Are you looking for a good throwing tomahawk? Throwing a tomahawk is very fun, even more fun than throwing a knife. It gives you the same rush of throwing a knife, but with more power. When you hear the “thud” the tomahawk makes as it hits its target, it feels stronger and louder than the “thud” from a knife. This article will discuss what you should look for in a throwing tomahawk, three best-selling tomahawks that you can use for throwing, and a buying recommendation.
What to Look for in a Throwing Tomahawk
Unlike traditional axes, a throwing tomahawk is designed as a combat weapon. Yes, you can cut down a tree with it as well but it also works for smashing through doors, close quarter combat, and throwing. Many tomahawks are used by the military since they are so versatile. The throwing tomahawks also differ from the throwing axes because a tomahawk is a special type of axe.
In a throwing tomahawk, you would want to make sure that the weight and lengths are right for you. Longer handles result in slower spins. Larger weights also result in slower spins. The slower spin can give beginners an easy way to adjust their throw. Larger weighted tomahawks also provide a bigger impact and can travel farther than smaller tomahawks. These things are also true for throwing knives.
The handle must be of high quality. A slippery handle would not do you well when cutting or throwing. A sticky rubber handle won’t last long and will get in the way when you throw. Good choices are paracord (550 cord), grip tape, and even grooved metal.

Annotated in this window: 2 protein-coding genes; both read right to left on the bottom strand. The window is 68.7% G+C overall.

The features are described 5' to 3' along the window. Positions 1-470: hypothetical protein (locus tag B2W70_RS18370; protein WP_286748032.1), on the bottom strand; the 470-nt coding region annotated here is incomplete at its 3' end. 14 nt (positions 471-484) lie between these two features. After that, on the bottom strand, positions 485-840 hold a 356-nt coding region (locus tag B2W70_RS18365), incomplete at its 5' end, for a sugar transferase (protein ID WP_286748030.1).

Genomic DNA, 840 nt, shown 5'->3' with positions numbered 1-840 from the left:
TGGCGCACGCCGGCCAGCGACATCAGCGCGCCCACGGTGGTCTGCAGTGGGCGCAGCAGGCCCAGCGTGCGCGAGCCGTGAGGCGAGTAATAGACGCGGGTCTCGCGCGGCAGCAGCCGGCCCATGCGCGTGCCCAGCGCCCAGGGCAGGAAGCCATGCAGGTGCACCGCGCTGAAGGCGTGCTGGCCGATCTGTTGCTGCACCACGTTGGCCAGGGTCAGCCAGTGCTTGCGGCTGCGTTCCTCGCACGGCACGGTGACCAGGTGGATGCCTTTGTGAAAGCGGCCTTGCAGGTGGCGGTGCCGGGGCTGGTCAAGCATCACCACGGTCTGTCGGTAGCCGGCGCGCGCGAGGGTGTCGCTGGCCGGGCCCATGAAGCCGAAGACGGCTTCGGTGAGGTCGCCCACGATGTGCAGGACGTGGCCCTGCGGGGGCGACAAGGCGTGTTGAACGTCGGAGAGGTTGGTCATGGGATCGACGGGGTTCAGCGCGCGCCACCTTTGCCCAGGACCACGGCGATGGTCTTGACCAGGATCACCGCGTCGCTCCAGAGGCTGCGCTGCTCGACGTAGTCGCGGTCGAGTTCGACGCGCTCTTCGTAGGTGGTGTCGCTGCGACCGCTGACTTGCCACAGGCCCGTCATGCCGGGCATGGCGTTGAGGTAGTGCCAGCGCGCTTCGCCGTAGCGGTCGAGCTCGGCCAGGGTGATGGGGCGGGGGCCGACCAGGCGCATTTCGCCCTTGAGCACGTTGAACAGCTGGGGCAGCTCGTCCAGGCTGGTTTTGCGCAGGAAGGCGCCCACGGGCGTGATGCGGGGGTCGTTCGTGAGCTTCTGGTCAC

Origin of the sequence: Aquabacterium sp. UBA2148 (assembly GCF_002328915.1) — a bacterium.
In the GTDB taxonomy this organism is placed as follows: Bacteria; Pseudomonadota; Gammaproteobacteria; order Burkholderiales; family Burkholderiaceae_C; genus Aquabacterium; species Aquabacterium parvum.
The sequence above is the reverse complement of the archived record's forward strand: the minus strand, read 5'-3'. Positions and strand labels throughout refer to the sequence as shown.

The sheath must be of high quality. A blade with a poor sheath is a disaster waiting to happen. A poor quality sheath will also not protect the blade and can reduce its life. Cor-ex and leather are good sheaths. Nylon is ok.
The tang is the part of the blade that extends into the handle. No tomahawks here have full tangs because it is rare to find an axe with a full tang (too heavy and not designed like that by tradition). However, the junction between the tang and handle must be strong. Traditional axes have wooden handles that are just jammed into a hole in the axe. This is not good for throwing since it can easily fall apart. Throwing tomahawks usually have 3 screws to hold the head and handle together.
The metal of a tomahawk is usually stainless steel but you can find some carbon steel tomahawks. Carbon steel is harder than stainless steel so it will retain a blade longer; however, carbon steel will rust easier than stainless. Stainless steel is soft compared to carbon steel and won’t crack if it hits a hard object.
1. SOG Fast Hawk
The SOG Fast Hawk is one of my favorite toys. SOG is a company formed by a few special forces veterans who wanted to produce great field equipment. The Fasthawk is no exception to that.
SOG FastHawk is 12 inches long and weighs 12 ounces. The head is made of stainless steel and the handle is made of polymer. There are 3 bolts that secure the head to the handle. This Fasthawk is a scaled down version of SOG’s Fusion Tomahawk–a VietNam era tomahawk replica. The smaller scale makes the fasthawk spin faster when you throw it. It is also easier to carry on a hike or ruck march.